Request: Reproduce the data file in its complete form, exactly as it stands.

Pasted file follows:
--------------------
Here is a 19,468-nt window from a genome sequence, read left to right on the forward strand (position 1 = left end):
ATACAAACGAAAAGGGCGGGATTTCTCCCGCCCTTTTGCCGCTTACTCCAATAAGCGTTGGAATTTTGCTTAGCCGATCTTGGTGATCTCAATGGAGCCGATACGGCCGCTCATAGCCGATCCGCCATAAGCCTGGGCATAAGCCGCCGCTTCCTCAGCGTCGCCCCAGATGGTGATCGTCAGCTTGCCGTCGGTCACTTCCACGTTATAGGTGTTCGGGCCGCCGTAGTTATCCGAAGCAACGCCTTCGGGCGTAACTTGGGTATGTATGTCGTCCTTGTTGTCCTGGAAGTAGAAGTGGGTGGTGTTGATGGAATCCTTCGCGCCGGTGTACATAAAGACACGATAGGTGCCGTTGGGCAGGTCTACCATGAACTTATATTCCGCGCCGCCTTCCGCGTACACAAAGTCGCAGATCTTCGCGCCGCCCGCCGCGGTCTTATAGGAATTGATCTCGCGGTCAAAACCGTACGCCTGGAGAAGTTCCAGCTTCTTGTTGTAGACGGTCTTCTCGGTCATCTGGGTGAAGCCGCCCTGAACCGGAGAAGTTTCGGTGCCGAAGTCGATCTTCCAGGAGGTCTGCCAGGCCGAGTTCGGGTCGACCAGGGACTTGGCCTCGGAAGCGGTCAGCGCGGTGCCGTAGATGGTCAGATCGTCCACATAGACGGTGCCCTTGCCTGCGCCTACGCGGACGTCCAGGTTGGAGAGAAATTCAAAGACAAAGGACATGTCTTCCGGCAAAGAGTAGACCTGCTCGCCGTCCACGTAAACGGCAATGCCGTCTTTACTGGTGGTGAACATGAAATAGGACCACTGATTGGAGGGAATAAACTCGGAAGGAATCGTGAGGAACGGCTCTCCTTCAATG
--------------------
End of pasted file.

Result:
Here is a 19,468-nt window from a genome sequence, read left to right on the forward strand (position 1 = left end):
ATACAAACGAAAAGGGCGGGATTTCTCCCGCCCTTTTGCCGCTTACTCCAATAAGCGTTGGAATTTTGCTTAGCCGATCTTGGTGATCTCAATGGAGCCGATACGGCCGCTCATAGCCGATCCGCCATAAGCCTGGGCATAAGCCGCCGCTTCCTCAGCGTCGCCCCAGATGGTGATCGTCAGCTTGCCGTCGGTCACTTCCACGTTATAGGTGTTCGGGCCGCCGTAGTTATCCGAAGCAACGCCTTCGGGCGTAACTTGGGTATGTATGTCGTCCTTGTTGTCCTGGAAGTAGAAGTGGGTGGTGTTGATGGAATCCTTCGCGCCGGTGTACATAAAGACACGATAGGTGCCGTTGGGCAGGTCTACCATGAACTTATATTCCGCGCCGCCTTCCGCGTACACAAAGTCGCAGATCTTCGCGCCGCCCGCCGCGGTCTTATAGGAATTGATCTCGCGGTCAAAACCGTACGCCTGGAGAAGTTCCAGCTTCTTGTTGTAGACGGTCTTCTCGGTCATCTGGGTGAAGCCGCCCTGAACCGGAGAAGTTTCGGTGCCGAAGTCGATCTTCCAGGAGGTCTGCCAGGCCGAGTTCGGGTCGACCAGGGACTTGGCCTCGGAAGCGGTCAGCGCGGTGCCGTAGATGGTCAGATCGTCCACATAGACGGTGCCCTTGCCTGCGCCTACGCGGACGTCCAGGTTGGAGAGAAATTCAAAGACAAAGGACATGTCTTCCGGCAAAGAGTAGACCTGCTCGCCGTCCACGTAAACGGCAATGCCGTCTTTACTGGTGGTGAACATGAAATAGGACCACTGATTGGAGGGAATAAACTCGGAAGGAATCGTGAGGAACGGCTCTCCTTCAATG